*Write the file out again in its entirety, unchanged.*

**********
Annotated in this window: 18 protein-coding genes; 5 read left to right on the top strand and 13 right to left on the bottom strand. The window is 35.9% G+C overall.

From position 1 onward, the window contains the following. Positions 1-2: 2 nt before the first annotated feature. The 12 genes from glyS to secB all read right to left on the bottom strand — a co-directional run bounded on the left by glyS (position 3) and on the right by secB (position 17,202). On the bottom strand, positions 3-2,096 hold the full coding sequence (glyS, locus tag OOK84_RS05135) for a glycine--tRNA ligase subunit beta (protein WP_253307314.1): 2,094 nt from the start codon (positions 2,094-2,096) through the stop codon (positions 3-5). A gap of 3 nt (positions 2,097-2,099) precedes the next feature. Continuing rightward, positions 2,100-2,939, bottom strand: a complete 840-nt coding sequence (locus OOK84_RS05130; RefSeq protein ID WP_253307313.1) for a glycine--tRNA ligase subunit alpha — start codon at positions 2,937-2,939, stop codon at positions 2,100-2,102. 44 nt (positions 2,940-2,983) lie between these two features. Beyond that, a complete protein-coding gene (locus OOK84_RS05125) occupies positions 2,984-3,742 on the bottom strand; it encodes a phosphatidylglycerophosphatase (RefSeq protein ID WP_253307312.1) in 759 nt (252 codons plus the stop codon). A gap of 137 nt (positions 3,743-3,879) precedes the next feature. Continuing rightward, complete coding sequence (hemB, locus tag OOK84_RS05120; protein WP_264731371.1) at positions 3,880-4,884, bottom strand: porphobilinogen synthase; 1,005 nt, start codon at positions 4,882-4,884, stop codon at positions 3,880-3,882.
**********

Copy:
Annotated in this window: 18 protein-coding genes; 5 read left to right on the top strand and 13 right to left on the bottom strand. The window is 35.9% G+C overall.

From position 1 onward, the window contains the following. Positions 1-2: 2 nt before the first annotated feature. The 12 genes from glyS to secB all read right to left on the bottom strand — a co-directional run bounded on the left by glyS (position 3) and on the right by secB (position 17,202). On the bottom strand, positions 3-2,096 hold the full coding sequence (glyS, locus tag OOK84_RS05135) for a glycine--tRNA ligase subunit beta (protein WP_253307314.1): 2,094 nt from the start codon (positions 2,094-2,096) through the stop codon (positions 3-5). A gap of 3 nt (positions 2,097-2,099) precedes the next feature. Continuing rightward, positions 2,100-2,939, bottom strand: a complete 840-nt coding sequence (locus OOK84_RS05130; RefSeq protein ID WP_253307313.1) for a glycine--tRNA ligase subunit alpha — start codon at positions 2,937-2,939, stop codon at positions 2,100-2,102. 44 nt (positions 2,940-2,983) lie between these two features. Beyond that, a complete protein-coding gene (locus OOK84_RS05125) occupies positions 2,984-3,742 on the bottom strand; it encodes a phosphatidylglycerophosphatase (RefSeq protein ID WP_253307312.1) in 759 nt (252 codons plus the stop codon). A gap of 137 nt (positions 3,743-3,879) precedes the next feature. Continuing rightward, complete coding sequence (hemB, locus tag OOK84_RS05120; protein WP_264731371.1) at positions 3,880-4,884, bottom strand: porphobilinogen synthase; 1,005 nt, start codon at positions 4,882-4,884, stop codon at positions 3,880-3,882.